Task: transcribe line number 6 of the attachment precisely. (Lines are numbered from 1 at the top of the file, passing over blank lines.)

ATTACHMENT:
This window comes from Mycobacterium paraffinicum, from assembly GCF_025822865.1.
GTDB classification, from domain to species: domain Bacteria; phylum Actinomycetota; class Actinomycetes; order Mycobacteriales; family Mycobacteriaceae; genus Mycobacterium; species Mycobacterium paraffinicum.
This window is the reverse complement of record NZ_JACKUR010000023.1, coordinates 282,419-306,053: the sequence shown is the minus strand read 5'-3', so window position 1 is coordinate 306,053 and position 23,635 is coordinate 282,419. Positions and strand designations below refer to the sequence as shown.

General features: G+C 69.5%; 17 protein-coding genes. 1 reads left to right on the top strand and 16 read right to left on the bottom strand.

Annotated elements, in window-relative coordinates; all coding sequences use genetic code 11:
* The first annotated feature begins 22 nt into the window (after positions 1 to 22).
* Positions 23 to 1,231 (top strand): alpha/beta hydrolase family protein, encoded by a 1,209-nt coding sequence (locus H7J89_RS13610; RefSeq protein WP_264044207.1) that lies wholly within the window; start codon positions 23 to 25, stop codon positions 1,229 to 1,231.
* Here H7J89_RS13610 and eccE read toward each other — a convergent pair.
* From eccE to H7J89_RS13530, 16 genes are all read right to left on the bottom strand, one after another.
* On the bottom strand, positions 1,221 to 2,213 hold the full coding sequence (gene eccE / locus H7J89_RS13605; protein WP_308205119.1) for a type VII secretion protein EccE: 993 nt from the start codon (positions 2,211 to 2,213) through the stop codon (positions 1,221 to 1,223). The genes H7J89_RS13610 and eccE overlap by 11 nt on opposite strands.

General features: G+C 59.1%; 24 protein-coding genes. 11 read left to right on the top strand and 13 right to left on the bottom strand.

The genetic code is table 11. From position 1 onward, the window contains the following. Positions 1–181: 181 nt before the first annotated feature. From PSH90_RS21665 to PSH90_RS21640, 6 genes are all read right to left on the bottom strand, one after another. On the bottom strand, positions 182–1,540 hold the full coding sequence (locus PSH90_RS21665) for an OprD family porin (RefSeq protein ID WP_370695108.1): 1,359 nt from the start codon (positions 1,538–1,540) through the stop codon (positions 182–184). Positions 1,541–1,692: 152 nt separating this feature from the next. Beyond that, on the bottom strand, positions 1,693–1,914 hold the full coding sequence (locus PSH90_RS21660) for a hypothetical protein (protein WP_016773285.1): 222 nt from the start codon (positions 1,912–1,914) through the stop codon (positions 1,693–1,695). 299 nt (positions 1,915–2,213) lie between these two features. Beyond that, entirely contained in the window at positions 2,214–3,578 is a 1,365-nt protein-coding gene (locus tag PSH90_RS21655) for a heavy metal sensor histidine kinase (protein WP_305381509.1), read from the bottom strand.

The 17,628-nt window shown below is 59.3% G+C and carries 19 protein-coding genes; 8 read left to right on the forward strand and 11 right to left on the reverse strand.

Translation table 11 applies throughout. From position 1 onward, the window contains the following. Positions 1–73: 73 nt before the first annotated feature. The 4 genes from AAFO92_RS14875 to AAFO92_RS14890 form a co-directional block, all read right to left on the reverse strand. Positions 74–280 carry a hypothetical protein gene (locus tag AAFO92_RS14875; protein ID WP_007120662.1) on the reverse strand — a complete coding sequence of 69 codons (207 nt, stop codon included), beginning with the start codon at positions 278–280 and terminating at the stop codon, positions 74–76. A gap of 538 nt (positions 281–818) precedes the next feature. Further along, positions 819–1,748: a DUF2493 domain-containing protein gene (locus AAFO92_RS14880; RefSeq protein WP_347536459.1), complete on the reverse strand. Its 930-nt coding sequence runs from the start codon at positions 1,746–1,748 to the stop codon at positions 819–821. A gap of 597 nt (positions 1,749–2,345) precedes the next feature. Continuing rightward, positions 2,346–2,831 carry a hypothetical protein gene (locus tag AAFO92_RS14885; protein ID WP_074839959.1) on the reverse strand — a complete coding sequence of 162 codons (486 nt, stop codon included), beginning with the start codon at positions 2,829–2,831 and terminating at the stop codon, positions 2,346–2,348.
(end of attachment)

* The first annotated feature begins 22 nt into the window (after positions 1 to 22).